CHW Weekly Stories

Canadian Hadassah-WIZO (CHW)

Domestic Violence in Real Life

Every day, thousands of women suffer from domestic violence. This year in Israel, 12,000 women were treated for abuse in battered women’s centers across Israel.

CHW, along with World WIZO, are leaders in advocating for women’s rights and issues. Both CHW and World WIZO stand for the advancement of women in all aspects of society; aiming our efforts towards helping women living with domestic violence, single mothers, girls-at-risk, and empowering women to become leaders.

That is why we were so connected to this impactful time-lapse video that shows the visual impact of domestic violence on its victim through taking a selfie a day.

While the video is a parody originally created for a Croatian audience, it has had a universal impact and been widely received for the harsh truth it illustrates.

The main message it aims to share is that we must take an active role in preventing domestic violence and the need for intervention.

For more than 100 years, CHW has proudly worked together with World WIZO in supporting women shelters that help victims of domestic violence escape the dangerous world they are in and regain their freedoms.

World WIZO Making an Impact

Watch this powerful video that highlights the remarkable impact that WIZO has on Israeli society, and internationally, to promote and advance women’s’ rights.

As CHW shared, WIZO undertook a special project for International Women’s Day, the installation of a physical glass ceiling in the centre of Tel Aviv. The goal was to encourage women to break the glass ceiling and aim higher.

WIZO’s primary focus is to empower women through eliminating violence against women, promoting women’s rights, ensuring gender equality, and increasing female leaders. CHW supports WIZO in its endeavors through various life-changing projects including women’s shelters, empowerment programs for women and girls, support groups for single parents, and much more.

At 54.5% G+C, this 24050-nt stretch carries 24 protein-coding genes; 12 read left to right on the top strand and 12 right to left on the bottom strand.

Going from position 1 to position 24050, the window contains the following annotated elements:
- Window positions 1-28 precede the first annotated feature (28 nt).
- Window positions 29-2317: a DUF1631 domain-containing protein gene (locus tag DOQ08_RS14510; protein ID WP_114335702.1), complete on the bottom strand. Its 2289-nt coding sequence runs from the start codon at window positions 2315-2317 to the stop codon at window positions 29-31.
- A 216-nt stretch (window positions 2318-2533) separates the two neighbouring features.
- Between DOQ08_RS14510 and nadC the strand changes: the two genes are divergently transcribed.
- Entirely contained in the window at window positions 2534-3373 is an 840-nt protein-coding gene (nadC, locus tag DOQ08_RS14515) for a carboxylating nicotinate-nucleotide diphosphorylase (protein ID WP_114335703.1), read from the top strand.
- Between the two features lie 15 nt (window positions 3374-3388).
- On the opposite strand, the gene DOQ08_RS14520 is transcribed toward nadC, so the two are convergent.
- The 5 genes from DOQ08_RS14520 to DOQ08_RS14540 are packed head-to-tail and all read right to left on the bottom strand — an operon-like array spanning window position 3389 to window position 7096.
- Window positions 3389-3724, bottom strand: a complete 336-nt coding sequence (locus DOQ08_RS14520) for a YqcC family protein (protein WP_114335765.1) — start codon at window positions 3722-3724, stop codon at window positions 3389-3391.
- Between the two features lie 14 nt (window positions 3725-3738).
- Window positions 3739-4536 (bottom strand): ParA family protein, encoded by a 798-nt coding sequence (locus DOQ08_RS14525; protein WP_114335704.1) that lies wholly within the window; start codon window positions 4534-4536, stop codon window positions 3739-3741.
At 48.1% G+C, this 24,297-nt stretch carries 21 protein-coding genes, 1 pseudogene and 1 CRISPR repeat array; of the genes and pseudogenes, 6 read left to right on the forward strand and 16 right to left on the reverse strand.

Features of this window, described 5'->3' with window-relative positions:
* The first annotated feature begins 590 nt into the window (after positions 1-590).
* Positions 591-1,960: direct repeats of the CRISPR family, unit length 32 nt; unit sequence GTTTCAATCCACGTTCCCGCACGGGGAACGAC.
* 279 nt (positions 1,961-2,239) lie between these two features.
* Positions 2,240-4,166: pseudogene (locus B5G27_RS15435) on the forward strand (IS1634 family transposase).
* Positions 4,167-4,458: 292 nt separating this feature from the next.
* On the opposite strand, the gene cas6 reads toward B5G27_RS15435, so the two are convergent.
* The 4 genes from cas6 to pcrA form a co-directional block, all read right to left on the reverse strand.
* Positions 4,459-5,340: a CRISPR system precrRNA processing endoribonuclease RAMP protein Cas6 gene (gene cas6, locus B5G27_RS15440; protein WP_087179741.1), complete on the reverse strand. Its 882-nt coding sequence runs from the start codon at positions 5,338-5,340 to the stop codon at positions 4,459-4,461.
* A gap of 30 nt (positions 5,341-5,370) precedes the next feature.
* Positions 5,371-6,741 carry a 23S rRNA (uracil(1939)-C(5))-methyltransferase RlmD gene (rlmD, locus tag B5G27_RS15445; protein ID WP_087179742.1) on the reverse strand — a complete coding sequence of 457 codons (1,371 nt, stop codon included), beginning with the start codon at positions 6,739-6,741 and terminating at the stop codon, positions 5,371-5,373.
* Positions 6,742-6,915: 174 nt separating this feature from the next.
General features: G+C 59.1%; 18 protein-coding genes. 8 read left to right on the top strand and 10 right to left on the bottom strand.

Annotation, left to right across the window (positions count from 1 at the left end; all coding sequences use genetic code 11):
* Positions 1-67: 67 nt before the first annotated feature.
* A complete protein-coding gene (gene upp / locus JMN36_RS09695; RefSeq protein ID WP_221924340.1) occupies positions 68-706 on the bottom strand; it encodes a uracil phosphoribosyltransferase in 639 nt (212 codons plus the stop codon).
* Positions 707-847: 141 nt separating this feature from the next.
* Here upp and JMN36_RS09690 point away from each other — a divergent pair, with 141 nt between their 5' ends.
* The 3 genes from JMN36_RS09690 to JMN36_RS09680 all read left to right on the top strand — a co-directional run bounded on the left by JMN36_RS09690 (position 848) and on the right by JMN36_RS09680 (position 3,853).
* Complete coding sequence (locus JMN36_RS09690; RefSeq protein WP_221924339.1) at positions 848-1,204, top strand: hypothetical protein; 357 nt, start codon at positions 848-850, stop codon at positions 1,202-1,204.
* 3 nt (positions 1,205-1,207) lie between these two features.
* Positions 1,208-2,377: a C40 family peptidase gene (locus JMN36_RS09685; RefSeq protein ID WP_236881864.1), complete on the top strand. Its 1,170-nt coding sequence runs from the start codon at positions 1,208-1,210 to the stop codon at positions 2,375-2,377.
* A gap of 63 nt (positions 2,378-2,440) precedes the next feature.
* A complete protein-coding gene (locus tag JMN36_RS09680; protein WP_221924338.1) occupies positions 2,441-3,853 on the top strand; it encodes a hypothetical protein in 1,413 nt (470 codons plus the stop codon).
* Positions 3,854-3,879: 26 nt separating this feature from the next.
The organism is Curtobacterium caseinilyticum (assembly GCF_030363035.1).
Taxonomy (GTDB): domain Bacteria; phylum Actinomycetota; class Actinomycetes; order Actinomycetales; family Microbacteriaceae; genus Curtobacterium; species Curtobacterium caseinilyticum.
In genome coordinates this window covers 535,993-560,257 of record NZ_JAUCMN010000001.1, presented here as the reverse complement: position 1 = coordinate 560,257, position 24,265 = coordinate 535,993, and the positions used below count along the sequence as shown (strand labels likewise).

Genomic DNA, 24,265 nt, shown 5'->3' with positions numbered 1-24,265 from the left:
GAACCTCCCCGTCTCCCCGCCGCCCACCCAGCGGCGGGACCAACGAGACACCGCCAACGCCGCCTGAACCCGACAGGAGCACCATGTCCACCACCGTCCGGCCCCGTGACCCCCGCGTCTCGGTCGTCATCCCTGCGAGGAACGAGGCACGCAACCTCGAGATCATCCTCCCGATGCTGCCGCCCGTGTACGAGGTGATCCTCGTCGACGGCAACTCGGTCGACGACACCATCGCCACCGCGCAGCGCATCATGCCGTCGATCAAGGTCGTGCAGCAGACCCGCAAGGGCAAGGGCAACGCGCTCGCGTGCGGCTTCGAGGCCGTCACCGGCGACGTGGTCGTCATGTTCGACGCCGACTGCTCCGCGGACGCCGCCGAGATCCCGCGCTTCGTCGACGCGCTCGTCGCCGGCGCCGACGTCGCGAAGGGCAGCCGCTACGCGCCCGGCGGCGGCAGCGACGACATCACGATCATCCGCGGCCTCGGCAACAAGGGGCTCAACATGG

Every day, WIZO, with the help CHW, is impacting women’s lives.

Breaking the Glass Ceiling (Intl Women's Day)

WIZO raised the bar in central Tel Aviv on International Women's Day by smashing the glass ceiling on gender inequality in a very innovative way. In keeping with the WIZO ethos of elevating the status of women, we, in Israel, are encouraged to aim higher because we can and because we must.

Posted by World WIZO on Monday, March 19, 2018

Hadassah Performs Rare Operation on Unborn Baby

Original article posted on here.

A woman arrived to Hadassah Hospital in labour; however, the medical team quickly discovered that the baby had a congenital disorder known as Stickler Syndrome; a hereditary condition that can cause facial and eye abnormalities, hearing loss, and joint problems, and required immediate surgery prior to being born.

The team of doctors, including an obstetrician, otolaryngologists, neonatologists, pulmonologists, cardiologist, and anthropologist, worked together as they performed a tracheostomy to save the infant’s life.

During the unique procedure, the doctors pulled out on the baby’s head and shoulders to unblock his air passages. During this time, the infant remained attached to the placenta. Only after the procedure was successfully completed did the doctors deliver the baby via C-Section. 

This rare operation saved the child’s life! Had it not been for the medical intervention the infant would not have been able to breathe on his own.

Today, only two weeks since the birth, the baby is doing well! 

The CHW Center for Clinical Training & Community Care at Hadassah Academic College

Ben* is a five-year-old child who was referred to the CHW Center for Clinical Training & Community Care for speech therapy at age three.

Ben is a very intelligent little boy. However, when he arrived to the CHW Center, he was unable to express himself. Very quickly, the speech pathologists were able to diagnose Ben with verbal Apraxia. Apraxia is a speech disorder that causes people, including many children like Ben, to have difficulty articulating themselves.

When Ben began treatment, he could only say two consonants correctly and spoke few, single-syllabled words.

For two years, Ben received speech therapy at the CHW Center. The treatment method that the speech and language pathologists together with the audiologists felt would be best for Ben was a structured and graded therapy approach which emphasized teaching Ben new sounds to say while increasing the complexity and length of the new words.

After 18 months he began to speak fluently. Today, Ben is in kindergarten and does not require any further intervention.

As a result of the CHW Center, Ben’s life has been remarkably changed. He learns alongside the other children his age, at the same rate, and with no disadvantage; his parents are so grateful to Hadassah Academic College and CHW for supporting them and their precious son on this journey.

*Name changed for confidentiality